YAKIMA, WA, United States | Member Since 2013
I enjoyed this book, though some of the pieces of information or anecdotes weren't new to me. I liked how the author clearly laid out his arguments, though I didn't always need 15 examples of the phrase or concept he was explaining. The book was a pleasant listen and I was pleased that it was broader than a basic discussion of language. The author allowed himself to spend time explaining related concepts and instincts to put the language stuff in perspective.
My main concern with the book was that it was a bit dated in places, including one reference that was just ridiculous from a 2012 perspective (but not central to the story Pinker was trying to tell). The book was first written in 94, I think, but was updated more recently. The end of book addresses those dated items. It was nice to hear a short update on some of the affected topics, though it sounds like Pinker's general theories did not change. The dated bits were mostly just pop culture references, I think the science (or theory) holds up.
This wasn't my favorite of the Connie Willis stories I've read, but it had some interesting ideas. The performance was good. I found the main character a little tedious, but its been a little while since I listened to it.
I got this book for some research into feminism for a presentation later this winter. I was surprised by how much I already new, but this book helped refresh my memory and straighten out some information for me about the earliest iterations of feminist action.
Good quick review if you need it. Good intro if you need that.
I was hesitant to get this because I've read a lot about evolution and figured this wouldn't be anything new. I did enjoy Nye's debate with that one creationist guy, and the reviews for Undeniable were quite high, so I gave it a shot.
And I was not disappointed. This book was really great. I was surprised by how many new ideas or new explanations or new perspectives Nye managed to cram into the book. Nye seems like an interesting guy and is a good performer/ reader.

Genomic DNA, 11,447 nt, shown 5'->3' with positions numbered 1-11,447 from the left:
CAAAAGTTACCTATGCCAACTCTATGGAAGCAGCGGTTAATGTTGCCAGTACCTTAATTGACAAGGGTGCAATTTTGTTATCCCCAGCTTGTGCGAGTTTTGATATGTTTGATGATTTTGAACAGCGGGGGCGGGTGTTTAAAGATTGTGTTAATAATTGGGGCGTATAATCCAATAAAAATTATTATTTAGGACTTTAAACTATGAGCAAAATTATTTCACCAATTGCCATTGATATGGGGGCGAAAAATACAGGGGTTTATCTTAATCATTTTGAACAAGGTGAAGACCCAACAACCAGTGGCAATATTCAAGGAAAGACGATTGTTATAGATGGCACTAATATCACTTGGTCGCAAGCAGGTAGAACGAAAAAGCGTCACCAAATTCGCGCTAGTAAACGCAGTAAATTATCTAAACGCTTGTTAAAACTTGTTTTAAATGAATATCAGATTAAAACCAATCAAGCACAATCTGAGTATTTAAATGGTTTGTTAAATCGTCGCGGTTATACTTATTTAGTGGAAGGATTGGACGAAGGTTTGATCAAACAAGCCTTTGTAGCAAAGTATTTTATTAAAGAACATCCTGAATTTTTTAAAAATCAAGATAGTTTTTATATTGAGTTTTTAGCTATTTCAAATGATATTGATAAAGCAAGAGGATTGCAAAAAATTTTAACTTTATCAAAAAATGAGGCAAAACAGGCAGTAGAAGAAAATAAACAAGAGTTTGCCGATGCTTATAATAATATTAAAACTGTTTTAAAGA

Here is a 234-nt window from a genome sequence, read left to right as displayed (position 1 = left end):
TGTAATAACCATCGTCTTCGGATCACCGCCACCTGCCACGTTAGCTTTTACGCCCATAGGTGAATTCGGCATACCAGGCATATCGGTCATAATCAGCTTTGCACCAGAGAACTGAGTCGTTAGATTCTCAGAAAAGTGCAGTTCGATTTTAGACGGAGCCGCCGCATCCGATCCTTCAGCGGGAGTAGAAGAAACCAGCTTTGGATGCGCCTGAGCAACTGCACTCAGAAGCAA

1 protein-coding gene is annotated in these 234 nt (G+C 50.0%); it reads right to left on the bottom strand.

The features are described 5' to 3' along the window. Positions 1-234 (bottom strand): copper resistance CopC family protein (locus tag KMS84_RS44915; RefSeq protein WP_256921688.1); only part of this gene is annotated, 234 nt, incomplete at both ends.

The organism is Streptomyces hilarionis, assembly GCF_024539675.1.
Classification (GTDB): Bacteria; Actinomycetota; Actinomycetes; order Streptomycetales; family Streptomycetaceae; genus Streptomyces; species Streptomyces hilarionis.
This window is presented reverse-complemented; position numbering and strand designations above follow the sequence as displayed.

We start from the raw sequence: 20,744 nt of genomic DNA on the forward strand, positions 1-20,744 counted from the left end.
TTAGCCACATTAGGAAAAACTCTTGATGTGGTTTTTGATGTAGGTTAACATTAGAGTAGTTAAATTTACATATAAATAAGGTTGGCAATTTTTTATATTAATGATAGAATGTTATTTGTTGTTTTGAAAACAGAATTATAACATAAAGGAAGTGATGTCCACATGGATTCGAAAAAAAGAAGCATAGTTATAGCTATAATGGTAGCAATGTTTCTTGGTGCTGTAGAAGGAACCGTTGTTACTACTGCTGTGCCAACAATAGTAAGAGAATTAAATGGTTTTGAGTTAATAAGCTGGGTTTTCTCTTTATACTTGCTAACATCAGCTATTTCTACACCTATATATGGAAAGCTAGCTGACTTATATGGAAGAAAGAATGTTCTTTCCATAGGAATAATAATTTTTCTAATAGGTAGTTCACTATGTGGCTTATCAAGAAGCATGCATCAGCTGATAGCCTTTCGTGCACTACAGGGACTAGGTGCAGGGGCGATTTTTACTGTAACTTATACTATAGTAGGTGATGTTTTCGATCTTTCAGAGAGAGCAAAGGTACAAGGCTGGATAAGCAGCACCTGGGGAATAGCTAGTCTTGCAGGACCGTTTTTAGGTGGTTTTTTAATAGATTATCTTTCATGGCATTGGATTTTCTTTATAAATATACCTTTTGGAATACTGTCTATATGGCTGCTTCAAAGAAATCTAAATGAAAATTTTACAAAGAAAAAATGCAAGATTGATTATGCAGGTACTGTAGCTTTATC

You won't regret this purchase.
I loved the rest of the Lunar Chronicles and I thought this was the next in the series. I guess that's what I get for not reading the description carefully. I am looking forward to the real next book in the series, which comes out in FALL 2015.
Soler is good. Its the book I have a problem with.
nope, not really. Ok, maybe if you're really really into the Lunar Chronicles and need all the backstory, but this was just slow and depressing backstory for a storybook villain.
Don't read this expecting any of the things you actually enjoy about the rest of the Lunar Chronicles, like interesting women fighting the "man" against all odds. This is a book about the "man" (except, uh, the queen, in this case).
On average I enjoyed the book. There were some topics (or materials) I found riveting, others I would have skimmed or skipped in a paper copy.
sure, the book is a pleasant, enjoyable listen, especially if you already read Bossypants, enjoyed it and are looking for something different that is almost as good.
I found Poehler's struggles with the process of writing endearing and interesting to hear.
I can't imagine reading this particular book, because it has so many guest narrators (famous comedians, mostly) and a live performance of the last chapter.
Its not that kind of book, but Seth Myers' praise of the Palin Rap made me go watch it again. funny.
If you like Scalzi books, especially those read by Will Wheaton, you'll probably enjoy this one. It's fast paced, interesting but certainly a fairly light read.
Also Wil Wheaton is the best narrator ever (right after Jim Dale) and perfect for this sort of story.
I'm not sure why I thought I might enjoy the second of this series when I only vaguely liked the first. I think I just wish it were written by Connie Willis.
The story kept veering off randomly after what seemed like major events. Bad things happened, but then we're just over it, I guess? Whatever. I think the plot could use some editing to make it more clear or more logical or something.
Neat premise, but skip Taylor and read the Doomsday Book or Connie Willis' other Oxford Time Travel books.
This book was a little underwhelming, but the premise was neat.
I didn't particularly like the main characters, but I did enjoy some of the events that happened to them as they wandered through familiar stories. I also liked the way the changes in the story caught us up to our real world. It was fun to imagine the world as it was supposed to be at the start of their story.
I want more of this, but written by someone else.
Having read all of Pratchett's Discworld books, collaborations and other stuff, like Nation and The Amazing Maurice... I was interested to hear more from this author.
This book isn't as good as Discworld or Good Omens or Nation, but it was still enjoyable and interesting. Pratchett has a type of early onset Alzheimer's which you probably know, but will certainly hear a good deal about in this book. The last few inclusions get a little repetitive, but overall the stories are varied and interesting.
Also, I learned that perhaps I've been saying Maurice (in my head) wrong all along, the narrator says Morris, I've always thought it was more like Maw-reece).
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